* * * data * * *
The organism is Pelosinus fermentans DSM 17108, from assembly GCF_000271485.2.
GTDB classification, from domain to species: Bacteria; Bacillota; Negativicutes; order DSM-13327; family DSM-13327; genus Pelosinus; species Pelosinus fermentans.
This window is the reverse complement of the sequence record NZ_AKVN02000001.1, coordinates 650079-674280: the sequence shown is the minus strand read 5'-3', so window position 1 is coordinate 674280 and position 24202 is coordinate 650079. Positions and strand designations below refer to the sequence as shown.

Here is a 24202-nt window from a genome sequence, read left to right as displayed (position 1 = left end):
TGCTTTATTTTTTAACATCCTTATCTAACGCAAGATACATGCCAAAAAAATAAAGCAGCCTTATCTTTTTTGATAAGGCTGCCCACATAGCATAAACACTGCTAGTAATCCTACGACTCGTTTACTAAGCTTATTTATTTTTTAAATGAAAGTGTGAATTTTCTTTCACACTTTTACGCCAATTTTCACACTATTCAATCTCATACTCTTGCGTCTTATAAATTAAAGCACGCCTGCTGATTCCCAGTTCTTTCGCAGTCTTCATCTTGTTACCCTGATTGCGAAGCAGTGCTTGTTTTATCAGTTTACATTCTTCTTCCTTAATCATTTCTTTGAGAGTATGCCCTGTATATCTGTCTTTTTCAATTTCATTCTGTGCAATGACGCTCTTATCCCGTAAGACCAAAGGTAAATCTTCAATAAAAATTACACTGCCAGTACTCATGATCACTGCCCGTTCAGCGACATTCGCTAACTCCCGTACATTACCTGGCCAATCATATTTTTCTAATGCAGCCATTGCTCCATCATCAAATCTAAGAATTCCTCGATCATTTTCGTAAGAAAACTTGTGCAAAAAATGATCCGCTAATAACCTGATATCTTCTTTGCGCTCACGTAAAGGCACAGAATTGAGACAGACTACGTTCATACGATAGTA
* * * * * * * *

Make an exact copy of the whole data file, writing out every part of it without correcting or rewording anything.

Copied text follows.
The organism is Pelosinus fermentans DSM 17108, from assembly GCF_000271485.2.
GTDB classification, from domain to species: Bacteria; Bacillota; Negativicutes; order DSM-13327; family DSM-13327; genus Pelosinus; species Pelosinus fermentans.
This window is the reverse complement of the sequence record NZ_AKVN02000001.1, coordinates 650079-674280: the sequence shown is the minus strand read 5'-3', so window position 1 is coordinate 674280 and position 24202 is coordinate 650079. Positions and strand designations below refer to the sequence as shown.

Here is a 24202-nt window from a genome sequence, read left to right as displayed (position 1 = left end):
TGCTTTATTTTTTAACATCCTTATCTAACGCAAGATACATGCCAAAAAAATAAAGCAGCCTTATCTTTTTTGATAAGGCTGCCCACATAGCATAAACACTGCTAGTAATCCTACGACTCGTTTACTAAGCTTATTTATTTTTTAAATGAAAGTGTGAATTTTCTTTCACACTTTTACGCCAATTTTCACACTATTCAATCTCATACTCTTGCGTCTTATAAATTAAAGCACGCCTGCTGATTCCCAGTTCTTTCGCAGTCTTCATCTTGTTACCCTGATTGCGAAGCAGTGCTTGTTTTATCAGTTTACATTCTTCTTCCTTAATCATTTCTTTGAGAGTATGCCCTGTATATCTGTCTTTTTCAATTTCATTCTGTGCAATGACGCTCTTATCCCGTAAGACCAAAGGTAAATCTTCAATAAAAATTACACTGCCAGTACTCATGATCACTGCCCGTTCAGCGACATTCGCTAACTCCCGTACATTACCTGGCCAATCATATTTTTCTAATGCAGCCATTGCTCCATCATCAAATCTAAGAATTCCTCGATCATTTTCGTAAGAAAACTTGTGCAAAAAATGATCCGCTAATAACCTGATATCTTCTTTGCGCTCACGTAAAGGCACAGAATTGAGACAGACTACGTTCATACGATAGTA